It probably sounds odd for a composer to say that as I've gotten older, my listening habits have moved away from intentionally listening to music. Obviously, I listen to my own work when I'm working on it but beyond that I don't find listening to other music as useful or as interesting as I used to. I still enjoy it but it doesn't fulfill the kind of purpose, for myself, that it seems to for other people: emotional/intellectual stimulation, setting a mood, background ambience, etc. It's mostly become too familiar to have that kind of effect upon me. Instead I spend more time seeking out complex soundscapes and auditory phenomena in the world that are novel or in constructing sounds that are unfamiliar and unpredictable.

What came first for you, music or the sounds of nature? Or are they the same thing?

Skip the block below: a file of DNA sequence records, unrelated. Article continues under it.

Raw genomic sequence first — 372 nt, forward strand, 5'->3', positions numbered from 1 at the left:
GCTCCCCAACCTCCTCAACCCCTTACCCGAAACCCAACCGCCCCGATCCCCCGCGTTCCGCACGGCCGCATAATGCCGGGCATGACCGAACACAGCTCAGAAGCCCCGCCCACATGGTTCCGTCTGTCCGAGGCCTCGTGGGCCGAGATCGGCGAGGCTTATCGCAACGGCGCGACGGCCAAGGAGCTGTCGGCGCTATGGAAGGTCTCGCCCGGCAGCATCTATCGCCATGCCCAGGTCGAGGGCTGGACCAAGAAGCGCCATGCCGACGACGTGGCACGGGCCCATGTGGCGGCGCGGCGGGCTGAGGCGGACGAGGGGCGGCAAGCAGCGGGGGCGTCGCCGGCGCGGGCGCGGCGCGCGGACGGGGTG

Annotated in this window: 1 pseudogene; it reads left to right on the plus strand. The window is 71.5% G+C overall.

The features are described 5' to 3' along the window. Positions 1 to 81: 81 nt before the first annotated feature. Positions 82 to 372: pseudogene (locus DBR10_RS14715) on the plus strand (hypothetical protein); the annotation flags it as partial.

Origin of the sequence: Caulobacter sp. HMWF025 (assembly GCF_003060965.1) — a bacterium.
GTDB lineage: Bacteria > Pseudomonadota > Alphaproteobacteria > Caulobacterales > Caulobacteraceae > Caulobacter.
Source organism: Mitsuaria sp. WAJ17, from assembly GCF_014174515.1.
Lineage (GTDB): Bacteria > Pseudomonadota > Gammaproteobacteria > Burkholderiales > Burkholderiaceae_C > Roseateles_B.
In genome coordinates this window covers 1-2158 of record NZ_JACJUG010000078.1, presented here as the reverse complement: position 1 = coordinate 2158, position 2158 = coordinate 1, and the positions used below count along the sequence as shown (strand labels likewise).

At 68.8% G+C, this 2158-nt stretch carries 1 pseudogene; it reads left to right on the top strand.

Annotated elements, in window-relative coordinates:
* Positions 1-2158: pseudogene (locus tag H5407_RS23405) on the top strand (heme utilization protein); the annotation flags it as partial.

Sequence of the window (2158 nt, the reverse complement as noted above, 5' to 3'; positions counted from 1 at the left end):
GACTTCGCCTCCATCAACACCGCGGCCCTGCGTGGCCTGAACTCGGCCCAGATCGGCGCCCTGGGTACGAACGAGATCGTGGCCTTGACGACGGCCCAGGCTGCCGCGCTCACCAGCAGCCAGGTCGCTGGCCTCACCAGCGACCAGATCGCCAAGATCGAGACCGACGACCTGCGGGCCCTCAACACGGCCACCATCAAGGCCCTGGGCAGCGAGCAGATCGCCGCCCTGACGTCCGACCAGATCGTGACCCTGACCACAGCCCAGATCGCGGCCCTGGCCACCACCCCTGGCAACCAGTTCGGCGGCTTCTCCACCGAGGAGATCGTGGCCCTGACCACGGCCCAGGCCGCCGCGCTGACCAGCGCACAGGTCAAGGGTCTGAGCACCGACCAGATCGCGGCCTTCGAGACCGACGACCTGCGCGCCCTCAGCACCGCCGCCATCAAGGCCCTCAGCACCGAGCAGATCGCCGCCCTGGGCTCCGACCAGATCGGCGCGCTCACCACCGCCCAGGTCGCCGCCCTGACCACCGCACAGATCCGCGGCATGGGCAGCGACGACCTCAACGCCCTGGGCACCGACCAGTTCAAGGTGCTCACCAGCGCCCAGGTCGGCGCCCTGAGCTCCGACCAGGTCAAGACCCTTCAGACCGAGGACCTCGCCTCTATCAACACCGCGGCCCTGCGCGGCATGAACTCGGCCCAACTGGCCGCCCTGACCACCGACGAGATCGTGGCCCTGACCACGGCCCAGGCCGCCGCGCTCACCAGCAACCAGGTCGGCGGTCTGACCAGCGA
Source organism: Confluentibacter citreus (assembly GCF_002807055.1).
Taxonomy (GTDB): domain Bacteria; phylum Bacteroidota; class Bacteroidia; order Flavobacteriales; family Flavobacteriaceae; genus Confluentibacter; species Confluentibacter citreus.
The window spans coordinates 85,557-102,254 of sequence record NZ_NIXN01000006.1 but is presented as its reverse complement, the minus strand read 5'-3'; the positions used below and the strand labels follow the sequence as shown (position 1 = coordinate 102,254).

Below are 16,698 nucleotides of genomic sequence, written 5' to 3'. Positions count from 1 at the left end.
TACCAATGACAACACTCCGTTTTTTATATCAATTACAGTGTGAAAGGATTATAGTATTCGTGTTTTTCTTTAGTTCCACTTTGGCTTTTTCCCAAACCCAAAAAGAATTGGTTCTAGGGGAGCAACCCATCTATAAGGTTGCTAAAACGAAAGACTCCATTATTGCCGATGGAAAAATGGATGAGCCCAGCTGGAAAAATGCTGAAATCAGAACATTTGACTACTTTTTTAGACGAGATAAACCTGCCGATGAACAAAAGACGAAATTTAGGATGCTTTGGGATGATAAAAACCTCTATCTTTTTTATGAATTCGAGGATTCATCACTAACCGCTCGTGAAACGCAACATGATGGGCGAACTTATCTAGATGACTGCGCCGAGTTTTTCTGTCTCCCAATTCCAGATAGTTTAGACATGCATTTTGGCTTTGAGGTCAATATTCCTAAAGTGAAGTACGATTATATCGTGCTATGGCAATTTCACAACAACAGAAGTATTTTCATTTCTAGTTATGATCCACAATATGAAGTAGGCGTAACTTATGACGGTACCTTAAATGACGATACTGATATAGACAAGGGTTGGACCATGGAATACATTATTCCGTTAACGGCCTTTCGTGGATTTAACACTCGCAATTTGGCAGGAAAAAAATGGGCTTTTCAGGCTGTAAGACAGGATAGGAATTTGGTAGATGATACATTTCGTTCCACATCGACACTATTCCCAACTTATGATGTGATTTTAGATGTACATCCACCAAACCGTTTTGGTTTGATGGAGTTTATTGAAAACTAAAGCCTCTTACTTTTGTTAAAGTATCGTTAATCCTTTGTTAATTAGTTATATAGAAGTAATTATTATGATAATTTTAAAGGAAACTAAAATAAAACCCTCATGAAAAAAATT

I believe that the sounds of nature come first for all of us and that music is something that we learn to differentiate from those natural sounds through cultural influence. We are all very sensitive to the vibratory substrate of our mother's womb, and that is, most likely, the initial patterning that allows us to make sense of both the sounds of the natural world and what we later come to regard as music. The sounds and rhythms of our mother's physiology are so similar to those of the other living things around us and to those of musical expressions in many traditional cultures. What also seems possible is that we learn to perceive these patterns in utero as we revisit the evolutionary stages of life that we pass through: Ontogeny recapitulates phylogeny.